“It is […] all about repetition, finding ways of reinforcing those prejudices day after day after day. The message must be hammered home relentlessly with news stories, leading articles, commentaries and cartoons. By playing to the gallery in a drip-drip-drip process over months, if not years, newspapers have an impact on readers who never think about, let alone question, the propaganda they consume.”
Should we really believe that we face the prospect of being overwhelmed by unending waves of migrants from Turkey; that the EU is condemning cancer victims to early death; and that Brussels bureaucrats are setting their sights on (horror of horrors) banning our kettles? Conversely, will Brexit ultimately lead to the destruction of Western political civilisation and, even worse in the eyes of some, a collapse in UK property prices? I could go on ad nauseam (sometimes, those being economical with the truth get caught out and are forced to apologise, witness a story run by The Sun newspaper, in February, on an alleged but fictitious European Court of Justice ruling (see ‘corrections and clarifications’) – but such retractions are rare, and don’t make front page news). In these circumstances, it is hardly surprising that citizens are confused and bewildered. These stories can easily take root in an electorate that does not have sufficient command of relevant information; and as social psychologist Stephan Lewandowsky has aptly pointed out, misinformation carries societal costs.
To be fair, valiant attempts have been made to inject objectivity, balance and, dare I say, a degree of sanity into the debate. The UK in a Changing Europe project, funded by the Economic and Social Research Council, provides a portal for authoritative sources on UK-EU relations, including material collated under the rubric ‘EU referendum: everything you need to know’. The EU referendum fact-checker, compiled by the Full Fact independent charity, is an excellent and well-written resource in its own right. For dedicated souls, the University of Stirling even runs a MOOC on ‘Remain or leave’. The mainstream media also get in on the act: both the BBC and ITV run fact-checking analyses on their respective websites. And on a sometimes surreal note, the European Commission has compiled an archive of debunked Euro-myths – almost 700 of them; my favourite is the one about EU regulations forcing cows to wear nappies, courtesy of (you’ve guessed it) The Daily Mail.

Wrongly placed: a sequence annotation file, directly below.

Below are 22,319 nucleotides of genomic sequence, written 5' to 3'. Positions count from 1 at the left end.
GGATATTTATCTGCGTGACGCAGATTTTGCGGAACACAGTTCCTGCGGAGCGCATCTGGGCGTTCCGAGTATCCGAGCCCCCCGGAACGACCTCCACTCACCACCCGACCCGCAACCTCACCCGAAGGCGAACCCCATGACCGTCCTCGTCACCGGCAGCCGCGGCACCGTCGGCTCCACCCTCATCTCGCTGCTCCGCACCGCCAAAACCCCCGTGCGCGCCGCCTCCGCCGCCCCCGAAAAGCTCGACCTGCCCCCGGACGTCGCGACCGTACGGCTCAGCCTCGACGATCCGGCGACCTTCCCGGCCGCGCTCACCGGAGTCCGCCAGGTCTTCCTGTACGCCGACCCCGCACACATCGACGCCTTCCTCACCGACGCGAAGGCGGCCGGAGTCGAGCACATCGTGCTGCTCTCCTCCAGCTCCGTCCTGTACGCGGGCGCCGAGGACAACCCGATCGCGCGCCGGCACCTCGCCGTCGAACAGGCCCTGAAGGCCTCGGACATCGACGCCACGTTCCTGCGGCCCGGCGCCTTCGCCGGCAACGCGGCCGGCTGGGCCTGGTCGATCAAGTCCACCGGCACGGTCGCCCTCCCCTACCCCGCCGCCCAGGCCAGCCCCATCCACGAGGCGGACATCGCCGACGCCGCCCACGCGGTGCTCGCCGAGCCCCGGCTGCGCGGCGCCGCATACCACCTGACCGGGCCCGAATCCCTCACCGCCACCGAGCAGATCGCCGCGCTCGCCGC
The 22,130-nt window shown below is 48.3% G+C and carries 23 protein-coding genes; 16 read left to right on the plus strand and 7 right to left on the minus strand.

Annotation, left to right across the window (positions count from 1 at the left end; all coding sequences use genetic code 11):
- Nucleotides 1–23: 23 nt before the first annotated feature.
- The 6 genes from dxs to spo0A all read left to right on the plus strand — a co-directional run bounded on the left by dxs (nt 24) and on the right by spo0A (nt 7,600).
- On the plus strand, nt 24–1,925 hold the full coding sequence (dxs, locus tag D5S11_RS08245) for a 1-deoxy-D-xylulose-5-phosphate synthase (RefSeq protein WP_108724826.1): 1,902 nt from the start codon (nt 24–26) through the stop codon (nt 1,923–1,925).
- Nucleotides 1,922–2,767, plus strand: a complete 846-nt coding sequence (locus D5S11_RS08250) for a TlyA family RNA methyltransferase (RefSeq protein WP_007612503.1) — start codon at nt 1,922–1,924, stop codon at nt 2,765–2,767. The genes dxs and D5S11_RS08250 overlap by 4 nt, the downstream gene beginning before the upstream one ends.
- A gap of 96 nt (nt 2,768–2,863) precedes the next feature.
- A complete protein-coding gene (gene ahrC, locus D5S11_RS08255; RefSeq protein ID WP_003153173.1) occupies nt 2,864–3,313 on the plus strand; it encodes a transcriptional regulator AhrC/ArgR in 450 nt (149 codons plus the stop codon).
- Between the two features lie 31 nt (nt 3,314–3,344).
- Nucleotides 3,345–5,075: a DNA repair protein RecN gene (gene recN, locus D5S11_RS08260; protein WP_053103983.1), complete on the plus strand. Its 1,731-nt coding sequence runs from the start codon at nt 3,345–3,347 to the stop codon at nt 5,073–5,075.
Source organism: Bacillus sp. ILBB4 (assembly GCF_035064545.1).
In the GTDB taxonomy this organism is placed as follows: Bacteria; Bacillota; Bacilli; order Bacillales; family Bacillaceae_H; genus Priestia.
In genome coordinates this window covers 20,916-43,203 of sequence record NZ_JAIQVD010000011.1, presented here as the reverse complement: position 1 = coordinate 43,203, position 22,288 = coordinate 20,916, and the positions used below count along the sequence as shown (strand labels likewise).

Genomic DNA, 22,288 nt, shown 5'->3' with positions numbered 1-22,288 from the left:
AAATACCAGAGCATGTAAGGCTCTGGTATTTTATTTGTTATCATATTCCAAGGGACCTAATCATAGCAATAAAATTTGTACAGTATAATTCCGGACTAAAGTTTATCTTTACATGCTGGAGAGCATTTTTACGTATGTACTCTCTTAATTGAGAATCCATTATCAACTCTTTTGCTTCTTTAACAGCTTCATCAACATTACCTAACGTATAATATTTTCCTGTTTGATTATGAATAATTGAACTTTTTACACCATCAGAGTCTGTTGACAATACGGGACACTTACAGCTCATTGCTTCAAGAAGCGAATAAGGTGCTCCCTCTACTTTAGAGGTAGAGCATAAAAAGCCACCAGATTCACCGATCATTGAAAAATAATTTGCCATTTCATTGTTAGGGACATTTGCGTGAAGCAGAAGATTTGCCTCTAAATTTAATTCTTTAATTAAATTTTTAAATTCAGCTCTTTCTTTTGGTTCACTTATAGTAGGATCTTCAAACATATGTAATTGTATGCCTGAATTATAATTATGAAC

Sadly, as suggested by the arguments earlier in this post, it is doubtful that these laudable initiatives are having much of an impact. Electors may be following their hearts rather than their heads, according to Ben Page, the Chief Executive of polling organisation Ipsos Mori. Is this true? Difficult to say, but with so much confusion and lack of knowledge about the issues, it wouldn’t be surprising if citizens reach views that are not based on reliable information and reasoning. My own limited, personal experience of the campaign (I must admit it: I’m involved in the remain campaign) suggests that – on the basis of random conversations with electors in a very multicultural part of London – there is indeed much emotive talk about being swamped by foreigners and losing control of our borders; but it’s also true that some electors at least are willing to listen and engage on issues, not just impressions.
We will find out soon enough where this leads us. But whatever the result, we are left with the troubling thought that a truly fateful decision with long-term consequences will be made on the basis of what can only be termed information illiteracy.
Happy referendum, everyone!
Advocacy & Outreach Officer, CILIP Information Literacy Group
Executive Director, InformAll CIC